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Dublin After Dark

By Visit Dublin

Just because you’re finished with sightseeing for the day, don’t think your Dublin adventure has to end! After hours, the city comes alive in a whole new way, and while Dublin restaurants and pubs are busy and bustling, there are plenty of quirky alternatives waiting for you too. You’ll find that Dubliners generally aren’t big on staying in for the night, and when you discover the eclectic mix of events on offer, we reckon you won't be either.

Dublin After Dark

Exploration

Dublin’s historic architecture positively twinkles by starlight, and the River Liffey lulls quietly beneath the night’s action. Capture this beauty on a Dawn 2 Dusk photography tour that will show you the city’s most photogenic spots. Dublin’s iconic bridges are particularly interesting as seen from the water: with City Kayaking, paddle your way underneath them on a night tour.
 
Fancy a more atmospheric experience? The folks at Hidden Dublin Walks run a series of spooky walking tours in and around the city. The Northside Ghost Walk takes punters to Oxmantown, a former Viking enclave that’s positively steeped in history, while you’re in for a real scare on the Hellfire Club tour  a three-hour excursion to a part of the Dublin Mountains associated with the occult.

Not feeling quite brave enough?! No problem! Explore the city in style by booking dinner on the lovely floating restaurant La Peniche – where you’ll travel by barge down Dublin’s Grand Canal, while enjoying some very fine dining! 

Conversation

Dubliners are famous for their gift of the gab, so it should come as no surprise that the city hosts some impressive poetry and spoken-word events. In the central cultural quarter of Dame District, poets and punters compete against each other at ‘Write & Recite’; a slam poetry night in Brogan’s Bar every Tuesday. Down the road in the Stag’s Head, Brown Bread Mixtape, a monthly pop-up night of poetry, music and comedy, with admission costing a mere €5.
 
In a similar (but more cosy!) vein, the Milk & Cookies collective regularly transform a different Dublin space into a giant living-room. Under twinkly fairy-lights and wrapped in warm duvets, punters are invited to share stories, while enjoying a selection of tasty cookies!
 
Of course, you can converse with some of Dublin’s many characters in the traditional pubs dotted around the city; check out O’Donoghue’s Pub on Baggot Street (a favourite haunt of legendary act The Dubliners), Mulligans on Poolbeg Street (a charming and cosy bar established way back in 1782, and renowned for its great pints of Guinness) and Fallons in the Coombe – one of Shane MacGowan’s favourite Dublin spots!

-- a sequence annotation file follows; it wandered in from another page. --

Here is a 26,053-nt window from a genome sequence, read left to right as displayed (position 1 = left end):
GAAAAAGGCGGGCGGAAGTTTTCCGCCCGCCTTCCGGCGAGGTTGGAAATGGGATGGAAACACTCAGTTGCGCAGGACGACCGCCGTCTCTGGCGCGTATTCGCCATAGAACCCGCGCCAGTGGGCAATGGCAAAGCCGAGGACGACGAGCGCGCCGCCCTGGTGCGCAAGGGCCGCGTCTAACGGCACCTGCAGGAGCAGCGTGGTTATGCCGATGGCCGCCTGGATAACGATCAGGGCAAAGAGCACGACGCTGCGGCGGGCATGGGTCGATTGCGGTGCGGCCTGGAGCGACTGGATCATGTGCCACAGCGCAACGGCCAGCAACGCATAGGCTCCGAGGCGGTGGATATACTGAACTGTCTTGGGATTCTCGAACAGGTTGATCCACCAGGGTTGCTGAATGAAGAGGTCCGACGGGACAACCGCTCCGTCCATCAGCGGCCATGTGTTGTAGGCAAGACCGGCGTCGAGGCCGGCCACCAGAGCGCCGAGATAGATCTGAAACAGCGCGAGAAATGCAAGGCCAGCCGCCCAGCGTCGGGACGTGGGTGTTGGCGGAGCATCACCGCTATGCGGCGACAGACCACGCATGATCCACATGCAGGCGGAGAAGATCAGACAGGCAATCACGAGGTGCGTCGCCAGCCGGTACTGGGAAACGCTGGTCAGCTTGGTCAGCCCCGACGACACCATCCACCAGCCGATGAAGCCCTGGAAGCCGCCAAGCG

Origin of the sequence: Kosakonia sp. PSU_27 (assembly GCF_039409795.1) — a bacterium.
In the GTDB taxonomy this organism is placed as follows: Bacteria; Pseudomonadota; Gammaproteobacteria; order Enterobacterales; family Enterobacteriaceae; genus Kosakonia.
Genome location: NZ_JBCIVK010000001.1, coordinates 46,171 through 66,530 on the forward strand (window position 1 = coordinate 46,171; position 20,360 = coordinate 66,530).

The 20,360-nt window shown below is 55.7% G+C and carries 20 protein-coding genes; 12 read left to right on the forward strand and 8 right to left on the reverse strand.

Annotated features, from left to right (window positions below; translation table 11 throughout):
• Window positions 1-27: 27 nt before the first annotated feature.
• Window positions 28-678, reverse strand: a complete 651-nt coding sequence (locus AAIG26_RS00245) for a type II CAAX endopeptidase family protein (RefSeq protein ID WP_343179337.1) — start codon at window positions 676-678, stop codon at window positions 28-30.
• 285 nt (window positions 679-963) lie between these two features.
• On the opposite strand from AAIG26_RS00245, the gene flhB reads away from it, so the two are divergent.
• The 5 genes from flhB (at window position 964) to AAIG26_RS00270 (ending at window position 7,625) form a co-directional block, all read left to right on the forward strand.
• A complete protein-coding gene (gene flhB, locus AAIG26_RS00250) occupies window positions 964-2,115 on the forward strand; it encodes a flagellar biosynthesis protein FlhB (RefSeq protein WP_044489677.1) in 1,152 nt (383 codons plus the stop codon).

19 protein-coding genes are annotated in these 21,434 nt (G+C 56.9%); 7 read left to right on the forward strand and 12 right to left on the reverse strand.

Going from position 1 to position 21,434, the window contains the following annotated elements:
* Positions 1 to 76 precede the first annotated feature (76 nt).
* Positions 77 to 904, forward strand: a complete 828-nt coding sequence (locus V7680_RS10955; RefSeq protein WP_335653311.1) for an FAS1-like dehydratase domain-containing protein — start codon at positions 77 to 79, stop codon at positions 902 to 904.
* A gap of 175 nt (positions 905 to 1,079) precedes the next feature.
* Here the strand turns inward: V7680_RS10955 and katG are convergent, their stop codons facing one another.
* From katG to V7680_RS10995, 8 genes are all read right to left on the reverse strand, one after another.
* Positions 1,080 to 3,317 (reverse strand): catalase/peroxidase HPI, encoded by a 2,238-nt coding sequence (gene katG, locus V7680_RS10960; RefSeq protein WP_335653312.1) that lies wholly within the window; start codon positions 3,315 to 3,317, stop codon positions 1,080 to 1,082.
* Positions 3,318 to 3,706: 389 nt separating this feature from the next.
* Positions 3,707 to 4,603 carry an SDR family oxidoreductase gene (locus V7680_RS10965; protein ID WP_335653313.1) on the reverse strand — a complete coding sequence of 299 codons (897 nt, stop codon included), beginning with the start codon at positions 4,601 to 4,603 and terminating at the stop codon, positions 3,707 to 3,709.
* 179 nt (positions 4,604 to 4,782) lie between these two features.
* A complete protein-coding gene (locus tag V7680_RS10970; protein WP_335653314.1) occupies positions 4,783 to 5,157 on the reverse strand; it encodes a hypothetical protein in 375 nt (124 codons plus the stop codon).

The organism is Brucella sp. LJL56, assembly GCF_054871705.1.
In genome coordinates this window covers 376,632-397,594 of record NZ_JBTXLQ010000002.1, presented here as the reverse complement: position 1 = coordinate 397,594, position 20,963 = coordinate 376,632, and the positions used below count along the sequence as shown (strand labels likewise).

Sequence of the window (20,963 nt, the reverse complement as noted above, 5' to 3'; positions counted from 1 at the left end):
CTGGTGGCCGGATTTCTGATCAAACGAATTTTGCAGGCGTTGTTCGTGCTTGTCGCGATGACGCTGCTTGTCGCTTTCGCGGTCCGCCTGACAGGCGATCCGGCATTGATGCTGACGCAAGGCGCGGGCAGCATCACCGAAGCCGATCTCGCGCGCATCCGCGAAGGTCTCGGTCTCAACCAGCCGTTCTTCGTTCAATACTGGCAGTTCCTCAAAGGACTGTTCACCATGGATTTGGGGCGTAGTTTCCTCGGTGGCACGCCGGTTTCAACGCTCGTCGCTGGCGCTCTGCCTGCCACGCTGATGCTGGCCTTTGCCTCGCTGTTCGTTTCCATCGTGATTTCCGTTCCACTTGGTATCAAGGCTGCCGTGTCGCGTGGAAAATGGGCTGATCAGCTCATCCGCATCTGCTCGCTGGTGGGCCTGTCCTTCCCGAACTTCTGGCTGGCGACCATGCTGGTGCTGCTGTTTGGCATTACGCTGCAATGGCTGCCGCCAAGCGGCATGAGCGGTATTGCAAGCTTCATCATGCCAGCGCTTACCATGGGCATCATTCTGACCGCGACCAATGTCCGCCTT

Dublin After Dark
Dublin After Dark

Dancing

Dubliners love to dance and yes, we’re known for our prowess at jigs, but we’re well able to shake a leg at other styles of dancing  too. For an authentic but fun Irish dancing experience, be sure to book a space at The Irish House Party. Taking place in a beautiful 18th century townhouse in Dublin city centre, the organisers’ aim is to “revolt against the cheesy and the twee”. Hear, hear!
 
Over on Exchequer Street, you’ll find achingly cool Japanese restaurant Ukiyo, who serve funky beats and tasty treats. If you’re feeling particularly adventurous, head downstairs and sing your heart out in one of their karaoke booths! Fan of electro beats? Check out the Twisted Pepper and Bernard Shaw, both run by esteemed dance collective Bodytonic. Regularly welcoming international DJs through their doors, you’ll also catch some of the finest homegrown talent.
 
If indie-rock is more your thing, you’ll love Whelans, where regular guest DJs like Stuart Clark of iconic Irish music mag Hot Press play alternative tunes into the wee hours. If you fancy shaking those hips Spanish-style, Salsa Dublin dance nights take place every weekend at The Bass Ass Café in Temple Bar.

Family fun

Families will love the award-winning Ghost Bus that unearths the darker side of Dublin: think spooky graveyards, ghouls and crypts but with a fun, theatrical twist. For a simple outing, many Dubliners take a stroll on Grafton Street, the city’s bustling shopping street, and devour Irish homemade cake at Dublin’s oldest café, Bewleys – an Irish institution and great for watching the world go by.
 
At St Stephen’s Green, kids will love the horse drawn carts that tour Georgian Dublin, a beautiful area where the Happenings pop-up cinema event regularly takes place. Picnic blankets and popcorn at the ready!

Dublin After Dark